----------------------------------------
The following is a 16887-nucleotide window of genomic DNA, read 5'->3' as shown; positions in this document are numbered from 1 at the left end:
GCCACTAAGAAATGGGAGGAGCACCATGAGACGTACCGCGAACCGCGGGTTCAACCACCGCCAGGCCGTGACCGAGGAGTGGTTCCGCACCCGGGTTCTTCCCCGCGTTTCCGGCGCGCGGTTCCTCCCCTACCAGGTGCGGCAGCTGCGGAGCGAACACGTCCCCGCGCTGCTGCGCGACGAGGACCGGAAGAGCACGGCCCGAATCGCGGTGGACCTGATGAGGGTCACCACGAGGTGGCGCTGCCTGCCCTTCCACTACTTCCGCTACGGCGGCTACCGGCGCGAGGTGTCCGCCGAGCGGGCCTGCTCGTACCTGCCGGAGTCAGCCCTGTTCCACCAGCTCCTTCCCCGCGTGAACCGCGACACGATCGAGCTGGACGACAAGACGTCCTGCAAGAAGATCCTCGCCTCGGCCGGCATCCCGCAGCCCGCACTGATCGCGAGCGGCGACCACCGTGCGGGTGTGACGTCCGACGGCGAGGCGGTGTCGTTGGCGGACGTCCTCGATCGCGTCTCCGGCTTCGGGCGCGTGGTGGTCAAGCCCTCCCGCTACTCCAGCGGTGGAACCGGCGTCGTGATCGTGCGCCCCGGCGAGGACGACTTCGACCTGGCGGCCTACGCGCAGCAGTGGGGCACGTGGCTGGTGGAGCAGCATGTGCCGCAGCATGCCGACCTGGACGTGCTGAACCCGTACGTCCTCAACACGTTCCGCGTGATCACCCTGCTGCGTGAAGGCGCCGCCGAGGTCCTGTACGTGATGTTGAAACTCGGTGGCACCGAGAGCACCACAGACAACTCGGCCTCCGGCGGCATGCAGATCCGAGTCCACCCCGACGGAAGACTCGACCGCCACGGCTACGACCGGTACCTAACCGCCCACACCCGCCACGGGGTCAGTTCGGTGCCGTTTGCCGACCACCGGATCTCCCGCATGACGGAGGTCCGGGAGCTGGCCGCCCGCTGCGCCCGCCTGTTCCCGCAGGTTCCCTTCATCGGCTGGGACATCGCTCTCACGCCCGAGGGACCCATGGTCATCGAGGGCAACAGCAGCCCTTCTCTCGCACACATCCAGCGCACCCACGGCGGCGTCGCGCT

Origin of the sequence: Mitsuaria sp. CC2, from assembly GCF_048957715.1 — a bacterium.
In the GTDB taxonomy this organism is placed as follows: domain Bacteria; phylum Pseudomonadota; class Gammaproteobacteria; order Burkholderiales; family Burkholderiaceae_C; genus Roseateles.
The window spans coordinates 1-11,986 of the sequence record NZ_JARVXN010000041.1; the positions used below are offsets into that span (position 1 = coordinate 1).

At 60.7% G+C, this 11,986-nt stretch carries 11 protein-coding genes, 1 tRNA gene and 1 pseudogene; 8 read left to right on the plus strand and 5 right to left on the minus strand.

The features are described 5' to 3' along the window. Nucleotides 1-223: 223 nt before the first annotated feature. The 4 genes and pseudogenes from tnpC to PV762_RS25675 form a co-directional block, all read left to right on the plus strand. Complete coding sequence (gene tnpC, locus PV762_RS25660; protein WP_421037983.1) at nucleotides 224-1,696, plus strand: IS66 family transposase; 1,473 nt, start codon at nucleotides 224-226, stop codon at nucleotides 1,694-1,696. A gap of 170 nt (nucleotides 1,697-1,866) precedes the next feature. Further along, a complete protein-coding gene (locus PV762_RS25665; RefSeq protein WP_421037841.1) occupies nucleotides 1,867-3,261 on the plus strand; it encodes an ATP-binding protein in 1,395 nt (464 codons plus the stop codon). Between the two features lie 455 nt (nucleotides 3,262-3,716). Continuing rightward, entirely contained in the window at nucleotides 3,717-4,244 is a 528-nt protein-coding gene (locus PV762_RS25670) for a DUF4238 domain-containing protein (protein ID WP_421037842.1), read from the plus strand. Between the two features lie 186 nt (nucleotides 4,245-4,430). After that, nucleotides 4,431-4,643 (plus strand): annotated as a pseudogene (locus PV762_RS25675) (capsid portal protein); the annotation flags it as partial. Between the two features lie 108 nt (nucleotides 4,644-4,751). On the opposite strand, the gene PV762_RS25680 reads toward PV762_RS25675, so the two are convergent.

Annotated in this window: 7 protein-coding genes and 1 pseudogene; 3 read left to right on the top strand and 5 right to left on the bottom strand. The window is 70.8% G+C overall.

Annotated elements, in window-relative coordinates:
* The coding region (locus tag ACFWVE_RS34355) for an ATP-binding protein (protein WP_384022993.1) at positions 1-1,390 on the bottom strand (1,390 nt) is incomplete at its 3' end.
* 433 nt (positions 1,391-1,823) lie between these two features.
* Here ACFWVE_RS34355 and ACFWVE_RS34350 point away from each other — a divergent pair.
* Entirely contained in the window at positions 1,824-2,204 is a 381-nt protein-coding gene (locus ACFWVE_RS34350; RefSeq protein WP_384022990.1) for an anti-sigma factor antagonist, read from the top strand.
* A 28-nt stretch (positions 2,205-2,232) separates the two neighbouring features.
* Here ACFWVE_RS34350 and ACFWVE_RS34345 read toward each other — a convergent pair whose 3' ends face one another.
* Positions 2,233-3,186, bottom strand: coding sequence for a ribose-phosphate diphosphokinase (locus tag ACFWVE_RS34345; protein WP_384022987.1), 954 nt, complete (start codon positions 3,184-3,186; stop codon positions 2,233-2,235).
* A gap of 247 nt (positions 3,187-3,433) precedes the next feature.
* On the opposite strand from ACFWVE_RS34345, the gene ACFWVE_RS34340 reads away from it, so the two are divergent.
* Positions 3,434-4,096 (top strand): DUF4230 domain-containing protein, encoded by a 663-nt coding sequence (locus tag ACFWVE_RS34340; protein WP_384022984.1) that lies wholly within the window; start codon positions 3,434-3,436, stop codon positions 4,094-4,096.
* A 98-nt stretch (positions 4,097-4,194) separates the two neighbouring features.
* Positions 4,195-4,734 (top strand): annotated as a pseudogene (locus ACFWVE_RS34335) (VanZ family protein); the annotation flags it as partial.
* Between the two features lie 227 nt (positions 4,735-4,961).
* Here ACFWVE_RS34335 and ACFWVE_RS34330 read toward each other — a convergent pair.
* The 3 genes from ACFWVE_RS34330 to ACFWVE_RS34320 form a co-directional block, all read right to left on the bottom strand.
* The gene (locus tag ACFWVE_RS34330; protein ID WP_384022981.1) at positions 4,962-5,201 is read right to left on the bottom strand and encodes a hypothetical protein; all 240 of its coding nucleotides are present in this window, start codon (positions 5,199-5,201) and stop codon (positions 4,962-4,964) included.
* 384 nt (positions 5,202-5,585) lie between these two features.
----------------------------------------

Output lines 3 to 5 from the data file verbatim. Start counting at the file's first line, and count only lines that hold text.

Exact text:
Origin of the sequence: Mitsuaria sp. CC2, from assembly GCF_048957715.1 — a bacterium.
In the GTDB taxonomy this organism is placed as follows: domain Bacteria; phylum Pseudomonadota; class Gammaproteobacteria; order Burkholderiales; family Burkholderiaceae_C; genus Roseateles.
The window spans coordinates 1-11,986 of the sequence record NZ_JARVXN010000041.1; the positions used below are offsets into that span (position 1 = coordinate 1).